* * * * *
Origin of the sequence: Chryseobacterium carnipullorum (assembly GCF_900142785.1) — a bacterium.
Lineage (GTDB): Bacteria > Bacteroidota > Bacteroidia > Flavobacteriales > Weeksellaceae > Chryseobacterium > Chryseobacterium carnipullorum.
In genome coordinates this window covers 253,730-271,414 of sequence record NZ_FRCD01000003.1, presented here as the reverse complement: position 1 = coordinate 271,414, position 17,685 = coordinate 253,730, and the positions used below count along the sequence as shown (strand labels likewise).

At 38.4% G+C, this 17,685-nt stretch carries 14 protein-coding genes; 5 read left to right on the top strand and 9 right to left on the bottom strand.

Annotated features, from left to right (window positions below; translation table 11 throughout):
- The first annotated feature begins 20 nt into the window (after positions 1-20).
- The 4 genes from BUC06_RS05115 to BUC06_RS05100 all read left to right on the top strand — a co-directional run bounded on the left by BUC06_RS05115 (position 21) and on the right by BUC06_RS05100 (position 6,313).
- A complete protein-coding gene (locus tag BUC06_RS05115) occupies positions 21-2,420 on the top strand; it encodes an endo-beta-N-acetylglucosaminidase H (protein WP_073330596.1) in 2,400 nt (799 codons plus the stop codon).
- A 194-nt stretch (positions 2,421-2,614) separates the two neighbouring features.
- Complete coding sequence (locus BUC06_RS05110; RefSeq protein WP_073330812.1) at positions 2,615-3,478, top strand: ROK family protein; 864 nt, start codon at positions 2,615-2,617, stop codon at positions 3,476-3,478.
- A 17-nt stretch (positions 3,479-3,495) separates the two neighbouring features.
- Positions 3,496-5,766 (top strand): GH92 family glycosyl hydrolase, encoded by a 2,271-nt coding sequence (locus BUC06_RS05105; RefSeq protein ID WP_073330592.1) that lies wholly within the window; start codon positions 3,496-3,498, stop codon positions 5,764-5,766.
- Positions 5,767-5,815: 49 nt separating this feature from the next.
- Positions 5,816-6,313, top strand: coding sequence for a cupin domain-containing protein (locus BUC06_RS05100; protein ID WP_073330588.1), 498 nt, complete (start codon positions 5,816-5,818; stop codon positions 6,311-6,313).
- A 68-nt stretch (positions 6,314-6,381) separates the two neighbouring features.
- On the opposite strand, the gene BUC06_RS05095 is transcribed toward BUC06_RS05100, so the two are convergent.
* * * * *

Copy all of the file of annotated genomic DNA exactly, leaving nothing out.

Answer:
Origin of the sequence: Chryseobacterium carnipullorum (assembly GCF_900142785.1) — a bacterium.
Lineage (GTDB): Bacteria > Bacteroidota > Bacteroidia > Flavobacteriales > Weeksellaceae > Chryseobacterium > Chryseobacterium carnipullorum.
In genome coordinates this window covers 253,730-271,414 of sequence record NZ_FRCD01000003.1, presented here as the reverse complement: position 1 = coordinate 271,414, position 17,685 = coordinate 253,730, and the positions used below count along the sequence as shown (strand labels likewise).

At 38.4% G+C, this 17,685-nt stretch carries 14 protein-coding genes; 5 read left to right on the top strand and 9 right to left on the bottom strand.

Annotated features, from left to right (window positions below; translation table 11 throughout):
- The first annotated feature begins 20 nt into the window (after positions 1-20).
- The 4 genes from BUC06_RS05115 to BUC06_RS05100 all read left to right on the top strand — a co-directional run bounded on the left by BUC06_RS05115 (position 21) and on the right by BUC06_RS05100 (position 6,313).
- A complete protein-coding gene (locus tag BUC06_RS05115) occupies positions 21-2,420 on the top strand; it encodes an endo-beta-N-acetylglucosaminidase H (protein WP_073330596.1) in 2,400 nt (799 codons plus the stop codon).
- A 194-nt stretch (positions 2,421-2,614) separates the two neighbouring features.
- Complete coding sequence (locus BUC06_RS05110; RefSeq protein WP_073330812.1) at positions 2,615-3,478, top strand: ROK family protein; 864 nt, start codon at positions 2,615-2,617, stop codon at positions 3,476-3,478.
- A 17-nt stretch (positions 3,479-3,495) separates the two neighbouring features.
- Positions 3,496-5,766 (top strand): GH92 family glycosyl hydrolase, encoded by a 2,271-nt coding sequence (locus BUC06_RS05105; RefSeq protein ID WP_073330592.1) that lies wholly within the window; start codon positions 3,496-3,498, stop codon positions 5,764-5,766.
- Positions 5,767-5,815: 49 nt separating this feature from the next.
- Positions 5,816-6,313, top strand: coding sequence for a cupin domain-containing protein (locus BUC06_RS05100; protein ID WP_073330588.1), 498 nt, complete (start codon positions 5,816-5,818; stop codon positions 6,311-6,313).
- A 68-nt stretch (positions 6,314-6,381) separates the two neighbouring features.
- On the opposite strand, the gene BUC06_RS05095 is transcribed toward BUC06_RS05100, so the two are convergent.